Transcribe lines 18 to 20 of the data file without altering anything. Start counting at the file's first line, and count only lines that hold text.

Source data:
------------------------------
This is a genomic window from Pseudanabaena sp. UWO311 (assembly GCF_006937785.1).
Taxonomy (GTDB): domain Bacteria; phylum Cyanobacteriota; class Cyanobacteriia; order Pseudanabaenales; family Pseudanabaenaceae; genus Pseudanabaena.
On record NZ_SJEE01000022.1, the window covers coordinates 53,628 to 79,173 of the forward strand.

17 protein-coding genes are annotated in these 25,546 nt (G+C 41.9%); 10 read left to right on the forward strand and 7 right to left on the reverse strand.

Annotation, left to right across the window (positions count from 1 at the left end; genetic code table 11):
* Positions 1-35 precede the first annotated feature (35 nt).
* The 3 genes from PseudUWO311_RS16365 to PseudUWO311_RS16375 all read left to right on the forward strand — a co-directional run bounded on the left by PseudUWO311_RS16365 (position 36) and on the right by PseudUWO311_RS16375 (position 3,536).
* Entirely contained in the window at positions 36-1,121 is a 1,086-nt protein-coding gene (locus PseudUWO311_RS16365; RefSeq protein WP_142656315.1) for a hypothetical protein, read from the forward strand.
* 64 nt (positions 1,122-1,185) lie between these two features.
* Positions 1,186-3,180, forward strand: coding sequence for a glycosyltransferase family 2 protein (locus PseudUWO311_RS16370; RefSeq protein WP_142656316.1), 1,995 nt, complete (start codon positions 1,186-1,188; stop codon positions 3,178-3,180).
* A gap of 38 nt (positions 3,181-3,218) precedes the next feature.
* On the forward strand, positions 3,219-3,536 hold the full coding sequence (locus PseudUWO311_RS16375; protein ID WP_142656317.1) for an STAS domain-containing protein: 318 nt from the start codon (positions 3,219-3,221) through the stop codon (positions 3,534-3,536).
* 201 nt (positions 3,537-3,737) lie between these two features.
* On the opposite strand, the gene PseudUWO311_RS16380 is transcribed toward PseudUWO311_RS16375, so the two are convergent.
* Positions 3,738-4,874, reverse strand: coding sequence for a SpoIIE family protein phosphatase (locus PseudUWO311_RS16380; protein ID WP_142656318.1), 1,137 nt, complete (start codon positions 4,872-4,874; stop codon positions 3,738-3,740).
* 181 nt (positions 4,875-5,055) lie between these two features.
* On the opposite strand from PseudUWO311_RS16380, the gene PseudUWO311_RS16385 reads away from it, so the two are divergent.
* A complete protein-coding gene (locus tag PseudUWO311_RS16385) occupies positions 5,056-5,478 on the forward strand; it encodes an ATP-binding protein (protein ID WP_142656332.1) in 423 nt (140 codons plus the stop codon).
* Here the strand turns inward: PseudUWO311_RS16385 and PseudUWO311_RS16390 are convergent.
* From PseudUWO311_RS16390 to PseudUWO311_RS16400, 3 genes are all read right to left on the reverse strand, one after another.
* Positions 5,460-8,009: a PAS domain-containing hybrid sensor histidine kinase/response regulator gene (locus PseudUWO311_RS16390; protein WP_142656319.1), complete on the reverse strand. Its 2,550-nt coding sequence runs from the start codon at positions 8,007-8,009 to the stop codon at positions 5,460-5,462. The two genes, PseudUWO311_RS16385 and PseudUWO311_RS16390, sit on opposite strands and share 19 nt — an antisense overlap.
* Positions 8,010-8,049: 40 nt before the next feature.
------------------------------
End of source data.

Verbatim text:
* A complete protein-coding gene (locus tag PseudUWO311_RS16385) occupies positions 5,056-5,478 on the forward strand; it encodes an ATP-binding protein (protein ID WP_142656332.1) in 423 nt (140 codons plus the stop codon).
* Here the strand turns inward: PseudUWO311_RS16385 and PseudUWO311_RS16390 are convergent.
* From PseudUWO311_RS16390 to PseudUWO311_RS16400, 3 genes are all read right to left on the reverse strand, one after another.